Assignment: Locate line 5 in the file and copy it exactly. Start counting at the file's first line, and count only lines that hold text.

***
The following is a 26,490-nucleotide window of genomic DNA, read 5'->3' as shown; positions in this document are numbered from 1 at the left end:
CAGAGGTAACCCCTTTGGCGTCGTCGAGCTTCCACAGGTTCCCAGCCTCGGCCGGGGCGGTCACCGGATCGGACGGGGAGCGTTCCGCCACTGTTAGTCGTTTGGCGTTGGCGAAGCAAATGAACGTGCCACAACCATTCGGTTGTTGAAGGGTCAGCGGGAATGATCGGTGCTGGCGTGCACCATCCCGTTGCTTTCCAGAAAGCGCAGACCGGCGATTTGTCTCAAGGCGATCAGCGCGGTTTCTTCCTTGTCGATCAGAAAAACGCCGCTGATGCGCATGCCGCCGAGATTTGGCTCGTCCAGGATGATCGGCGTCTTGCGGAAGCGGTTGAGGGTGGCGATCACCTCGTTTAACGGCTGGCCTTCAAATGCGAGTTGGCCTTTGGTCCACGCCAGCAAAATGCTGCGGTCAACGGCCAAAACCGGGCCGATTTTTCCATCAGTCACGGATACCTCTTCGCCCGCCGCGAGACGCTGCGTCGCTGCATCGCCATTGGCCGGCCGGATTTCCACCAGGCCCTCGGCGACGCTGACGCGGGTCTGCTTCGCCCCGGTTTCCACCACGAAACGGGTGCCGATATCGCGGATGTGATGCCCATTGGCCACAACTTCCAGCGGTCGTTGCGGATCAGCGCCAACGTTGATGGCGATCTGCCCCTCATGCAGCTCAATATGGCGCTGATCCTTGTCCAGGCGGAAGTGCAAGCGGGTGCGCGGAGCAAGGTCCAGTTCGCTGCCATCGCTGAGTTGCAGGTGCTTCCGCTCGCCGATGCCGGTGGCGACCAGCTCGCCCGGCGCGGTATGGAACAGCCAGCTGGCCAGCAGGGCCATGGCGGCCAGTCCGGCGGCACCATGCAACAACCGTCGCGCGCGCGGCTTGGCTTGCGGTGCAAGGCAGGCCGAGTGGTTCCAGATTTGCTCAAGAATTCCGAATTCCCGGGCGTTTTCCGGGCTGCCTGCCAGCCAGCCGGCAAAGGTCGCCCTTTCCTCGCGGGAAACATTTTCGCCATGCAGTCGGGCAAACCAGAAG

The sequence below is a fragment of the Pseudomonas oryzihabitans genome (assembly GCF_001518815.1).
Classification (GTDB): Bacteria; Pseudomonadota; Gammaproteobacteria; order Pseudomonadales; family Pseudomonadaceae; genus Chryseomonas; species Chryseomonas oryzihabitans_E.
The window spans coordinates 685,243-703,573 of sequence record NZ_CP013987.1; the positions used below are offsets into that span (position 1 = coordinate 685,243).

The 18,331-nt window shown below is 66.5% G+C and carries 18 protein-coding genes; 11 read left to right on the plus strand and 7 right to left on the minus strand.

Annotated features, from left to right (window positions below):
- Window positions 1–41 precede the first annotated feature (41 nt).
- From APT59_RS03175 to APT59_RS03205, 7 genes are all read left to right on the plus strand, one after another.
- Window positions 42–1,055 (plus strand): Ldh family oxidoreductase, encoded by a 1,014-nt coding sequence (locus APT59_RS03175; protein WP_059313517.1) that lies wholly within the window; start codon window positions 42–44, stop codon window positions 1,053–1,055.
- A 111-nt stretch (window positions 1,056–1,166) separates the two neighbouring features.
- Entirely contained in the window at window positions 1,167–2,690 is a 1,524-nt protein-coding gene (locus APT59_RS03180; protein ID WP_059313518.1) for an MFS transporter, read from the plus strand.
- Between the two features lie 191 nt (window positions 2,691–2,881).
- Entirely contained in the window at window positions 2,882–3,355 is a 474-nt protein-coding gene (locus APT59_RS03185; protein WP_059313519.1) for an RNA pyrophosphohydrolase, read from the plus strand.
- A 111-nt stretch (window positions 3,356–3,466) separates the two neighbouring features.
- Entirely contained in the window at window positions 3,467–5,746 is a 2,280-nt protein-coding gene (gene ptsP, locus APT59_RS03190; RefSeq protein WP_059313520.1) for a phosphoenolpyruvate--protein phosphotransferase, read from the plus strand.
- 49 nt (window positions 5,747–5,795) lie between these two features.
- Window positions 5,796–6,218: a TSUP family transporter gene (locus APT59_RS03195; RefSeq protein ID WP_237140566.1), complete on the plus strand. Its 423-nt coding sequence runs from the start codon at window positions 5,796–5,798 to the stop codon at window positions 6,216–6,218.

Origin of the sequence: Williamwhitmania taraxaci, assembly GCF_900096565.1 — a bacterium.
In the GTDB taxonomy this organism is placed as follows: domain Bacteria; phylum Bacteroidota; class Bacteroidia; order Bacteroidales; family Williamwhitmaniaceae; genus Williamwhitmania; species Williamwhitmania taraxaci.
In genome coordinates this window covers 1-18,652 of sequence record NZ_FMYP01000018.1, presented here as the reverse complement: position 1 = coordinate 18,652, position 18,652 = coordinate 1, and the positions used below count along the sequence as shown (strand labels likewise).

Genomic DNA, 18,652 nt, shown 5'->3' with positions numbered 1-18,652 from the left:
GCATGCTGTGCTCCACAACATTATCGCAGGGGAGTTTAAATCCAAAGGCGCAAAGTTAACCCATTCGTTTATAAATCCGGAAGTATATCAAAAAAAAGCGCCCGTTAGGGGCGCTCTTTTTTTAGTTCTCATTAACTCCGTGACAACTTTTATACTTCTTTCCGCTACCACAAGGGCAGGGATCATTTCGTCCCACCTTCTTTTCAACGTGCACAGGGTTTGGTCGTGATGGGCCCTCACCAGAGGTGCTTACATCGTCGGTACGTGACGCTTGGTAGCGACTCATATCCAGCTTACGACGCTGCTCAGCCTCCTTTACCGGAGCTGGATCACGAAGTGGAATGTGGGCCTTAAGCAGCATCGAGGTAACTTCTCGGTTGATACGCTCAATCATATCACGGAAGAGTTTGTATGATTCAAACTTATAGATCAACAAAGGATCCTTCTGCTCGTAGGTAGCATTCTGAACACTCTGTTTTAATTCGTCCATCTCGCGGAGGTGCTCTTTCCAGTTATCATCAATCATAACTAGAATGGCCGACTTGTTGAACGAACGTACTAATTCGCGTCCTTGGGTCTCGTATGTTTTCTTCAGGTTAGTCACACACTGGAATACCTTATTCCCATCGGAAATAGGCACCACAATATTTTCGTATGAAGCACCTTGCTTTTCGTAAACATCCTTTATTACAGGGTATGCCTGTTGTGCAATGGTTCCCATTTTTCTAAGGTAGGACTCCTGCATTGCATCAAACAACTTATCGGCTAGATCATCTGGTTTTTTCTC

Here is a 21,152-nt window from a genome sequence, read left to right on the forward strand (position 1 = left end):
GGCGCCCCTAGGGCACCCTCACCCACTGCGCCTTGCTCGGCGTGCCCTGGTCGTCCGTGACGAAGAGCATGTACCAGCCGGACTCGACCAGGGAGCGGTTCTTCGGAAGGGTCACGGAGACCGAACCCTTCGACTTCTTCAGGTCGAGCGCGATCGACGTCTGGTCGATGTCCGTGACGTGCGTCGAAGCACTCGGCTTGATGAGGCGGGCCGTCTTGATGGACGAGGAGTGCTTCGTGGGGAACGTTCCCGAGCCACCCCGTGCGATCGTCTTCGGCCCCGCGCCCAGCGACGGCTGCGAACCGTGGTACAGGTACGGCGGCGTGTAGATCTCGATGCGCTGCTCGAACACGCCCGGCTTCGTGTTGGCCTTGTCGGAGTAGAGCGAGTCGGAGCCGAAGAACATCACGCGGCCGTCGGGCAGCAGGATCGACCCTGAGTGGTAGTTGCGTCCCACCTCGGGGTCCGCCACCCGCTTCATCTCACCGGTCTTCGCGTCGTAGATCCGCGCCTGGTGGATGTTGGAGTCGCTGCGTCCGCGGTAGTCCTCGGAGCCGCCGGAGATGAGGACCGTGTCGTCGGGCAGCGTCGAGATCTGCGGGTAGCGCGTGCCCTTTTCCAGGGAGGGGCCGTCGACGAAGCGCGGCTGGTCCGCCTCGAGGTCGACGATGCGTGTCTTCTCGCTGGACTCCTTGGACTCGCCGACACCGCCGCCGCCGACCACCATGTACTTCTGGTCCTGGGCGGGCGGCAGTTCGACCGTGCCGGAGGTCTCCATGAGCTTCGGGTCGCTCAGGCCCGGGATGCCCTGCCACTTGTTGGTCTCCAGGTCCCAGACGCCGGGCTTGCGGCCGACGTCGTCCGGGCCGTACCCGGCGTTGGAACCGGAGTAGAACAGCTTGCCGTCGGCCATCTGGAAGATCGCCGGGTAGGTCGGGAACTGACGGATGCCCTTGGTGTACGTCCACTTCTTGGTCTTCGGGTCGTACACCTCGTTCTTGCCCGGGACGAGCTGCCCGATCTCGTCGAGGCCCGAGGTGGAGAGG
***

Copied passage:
The window spans coordinates 685,243-703,573 of sequence record NZ_CP013987.1; the positions used below are offsets into that span (position 1 = coordinate 685,243).